One of the biggest threats currently facing Cody students is Delta 8 and other smokable hemp products. These products have put multiple students in the emergency room this school year.
This was the message the Cody High School Youth for Justice organization and its coordinator Deb White, School Resource Officer Jason Potter and CHS Vice Principal Beth Blatt delivered to the Cody City Council at its Jan. 10 work session.
“I just want to talk about the seriousness of what we’re dealing with,” Potter said at the work session. “Me and Mrs. Blatt have sent five kids to the ER because of this.
“We had one kid today who was 90 pounds and couldn’t breathe. We couldn’t wake him up.”
Blatt said in her time as vice principal, she has never seen this.
“This is my seventh year, and I’ve never sent anyone to the emergency room, let alone five or six kids because their vitals were so low and they were incoherent,” she said.
Delta 8 is a psychoactive substance found in the cannabis plant, from which marijuana and hemp are derived.
According to the U.S. Food and Drug Administration, from December 2020 through February 2022, the FDA has received numerous adverse reports from consumers regarding Delta 8.
Some of those adverse effects included hospitalizations, vomiting, hallucinations, trouble standing and loss of consciousness. Delta 8 has also been reported as giving consumers a “high,” according to the FDA.
Potter said it is that “high” that attracts students to Delta 8.
“It’s almost the same buzz as smoking marijuana,” he told the council.
The product has not been evaluated or approved by the FDA for safe use in any context, the FDA website said.
In response to this issue, several members of the Youth for Justice organization asked city council to create an ordinance that would ban the sale of smokable hemp products to anyone under the age of 21 in Cody.
But, according to city attorney Scott Kolpitcke, before the council can make such an ordinance, it has to wait on state legislation.
“We’ve got a state statute that went into effect a few years ago that specifically said it is permissible to possess, use, sell and distribute hemp and hemp-related products,” he told the council. “And that’s why the city cannot adopt anything at this point. We have to wait for state legislation.”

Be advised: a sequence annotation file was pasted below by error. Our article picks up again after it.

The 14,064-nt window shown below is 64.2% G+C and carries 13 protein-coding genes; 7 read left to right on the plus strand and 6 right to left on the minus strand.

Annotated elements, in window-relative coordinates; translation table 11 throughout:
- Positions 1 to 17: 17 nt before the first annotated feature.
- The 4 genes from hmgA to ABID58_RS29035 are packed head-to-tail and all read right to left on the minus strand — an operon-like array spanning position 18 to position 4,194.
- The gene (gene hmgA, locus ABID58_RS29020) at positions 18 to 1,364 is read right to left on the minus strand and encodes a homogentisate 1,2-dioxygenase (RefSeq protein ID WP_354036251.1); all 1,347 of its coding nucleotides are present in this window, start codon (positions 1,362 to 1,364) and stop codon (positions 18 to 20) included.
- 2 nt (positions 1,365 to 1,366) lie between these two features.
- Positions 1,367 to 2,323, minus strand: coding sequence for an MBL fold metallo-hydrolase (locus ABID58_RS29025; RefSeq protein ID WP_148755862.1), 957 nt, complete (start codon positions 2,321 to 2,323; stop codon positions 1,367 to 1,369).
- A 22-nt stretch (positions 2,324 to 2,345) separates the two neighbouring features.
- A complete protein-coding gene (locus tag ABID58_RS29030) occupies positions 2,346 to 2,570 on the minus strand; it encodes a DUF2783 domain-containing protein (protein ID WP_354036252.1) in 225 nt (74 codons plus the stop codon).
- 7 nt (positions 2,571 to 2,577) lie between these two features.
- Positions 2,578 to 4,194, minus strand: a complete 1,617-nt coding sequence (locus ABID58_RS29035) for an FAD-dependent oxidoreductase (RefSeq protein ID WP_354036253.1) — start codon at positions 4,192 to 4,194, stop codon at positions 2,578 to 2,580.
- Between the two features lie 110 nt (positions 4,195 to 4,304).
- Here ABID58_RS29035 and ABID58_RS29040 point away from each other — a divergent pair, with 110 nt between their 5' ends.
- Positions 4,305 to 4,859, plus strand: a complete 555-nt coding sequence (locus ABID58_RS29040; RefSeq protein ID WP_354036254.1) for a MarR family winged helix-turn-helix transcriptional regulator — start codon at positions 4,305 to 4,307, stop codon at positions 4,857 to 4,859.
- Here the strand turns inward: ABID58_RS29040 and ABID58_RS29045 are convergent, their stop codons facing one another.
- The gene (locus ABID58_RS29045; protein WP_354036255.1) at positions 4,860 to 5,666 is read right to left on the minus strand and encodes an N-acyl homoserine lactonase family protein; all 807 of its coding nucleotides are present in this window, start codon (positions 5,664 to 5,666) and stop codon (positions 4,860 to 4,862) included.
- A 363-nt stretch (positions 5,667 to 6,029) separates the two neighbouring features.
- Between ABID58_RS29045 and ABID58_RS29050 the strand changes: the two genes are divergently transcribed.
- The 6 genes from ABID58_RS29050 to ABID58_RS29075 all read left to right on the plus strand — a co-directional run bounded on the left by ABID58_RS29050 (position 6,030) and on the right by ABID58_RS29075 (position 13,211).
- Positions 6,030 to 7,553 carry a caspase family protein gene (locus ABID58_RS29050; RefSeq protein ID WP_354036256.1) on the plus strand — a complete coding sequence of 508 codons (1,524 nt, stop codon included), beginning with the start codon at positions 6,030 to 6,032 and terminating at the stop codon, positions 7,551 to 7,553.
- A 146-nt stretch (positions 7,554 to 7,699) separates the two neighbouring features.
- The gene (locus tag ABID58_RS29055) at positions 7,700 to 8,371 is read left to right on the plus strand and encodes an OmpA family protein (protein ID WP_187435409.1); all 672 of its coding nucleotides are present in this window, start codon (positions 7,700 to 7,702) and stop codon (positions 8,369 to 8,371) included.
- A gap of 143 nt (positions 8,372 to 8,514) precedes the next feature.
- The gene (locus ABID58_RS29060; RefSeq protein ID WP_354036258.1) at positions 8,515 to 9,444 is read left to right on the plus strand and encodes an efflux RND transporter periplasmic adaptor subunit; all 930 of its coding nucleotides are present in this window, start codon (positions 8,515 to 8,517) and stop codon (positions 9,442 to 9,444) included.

White said she understood they would have to wait on state legislation, but explained that her group is working with Rep. Sandy Newsome, R-Cody, to get legislation passed.
“Her bill would address the sale of modified hemp products that are smokeable for anyone under the age of 21,” White said. “Two years ago, we tried to get a bill passed that basically made smoking hemp illegal if you’re under 21, and there was no real driving force at that time [but] there weren’t kids going to the hospital.”
To her, Delta 8 is a more pressing issue.
“This one seems way more dangerous than any of the other stuff,” White said.
On behalf of CHS Youth for Justice, she asked the city council to do two things: pass a city ordinance on the issue once state legislation is passed and relay their support for state legislation to legislators.
“It would be super helpful if you all would request our other representatives and legislative members to support this bill,” White said.
If the students of Youth for Justice have their way, they would like the city to eventually implement fines for those who sell smokable hemp products to people under 21.
During the school year, Blatt said she has spent a lot of time confiscating smokable hemp products from students. She said they have easy access to the products.
“We have two shops within walking distance [of the high school],” Blatt said. “Our 14- to 15-year-olds up to our 18-year-olds can go out at lunch and go buy these products, smoke them and then come back.”
Blatt explained these hemp products come in various forms from jerky to gum to vape pens to Delta 8 products.
“This could be our full-time job at the high school right now,” Potter said. “This is out of control.”
CHS has implemented a few solutions to help the issue — one being the installation of vape sensors to detect if students are carrying vape pens.
“We are catching students that way,” Blatt said.
Another solution is education.
“With a first offense, we try to educate the kids instead of sending them in front of a judge,” Potter said. “The only thing with this new Delta 8 is they’re going to the ER so it’s more serious.”
Potter added that the education aspect needs to extend beyond students.
“We really need to get out to the community and really educate them and parents,” he said.
Mayor Matt Hall said the council would work to support state legislation on the issue.
“We’ll definitely check into this and maybe we can get some push on this as well. It certainly seems worthwhile,” he said.
Council member Lee Ann Reiter expressed her support as well.
“Thank you students for being here and helping your fellow students. What you are doing might save somebody’s life,” she said. “[But] we need to stay ahead of this because if we don’t stop it here, it’s going to be showing up everywhere.”
Blatt confirmed that other schools in the state are dealing with similar issues.
According to World Population Review, 15 states have banned the use of Delta 8 while seven other states have regulated its use. Delta 8 is currently unregulated in Wyoming.
For more information on Delta 8, visit www.fda.gov/consumers/consumer-updates/5-things-know-about-delta-8-tetrahydrocannabinol-delta-8-thc.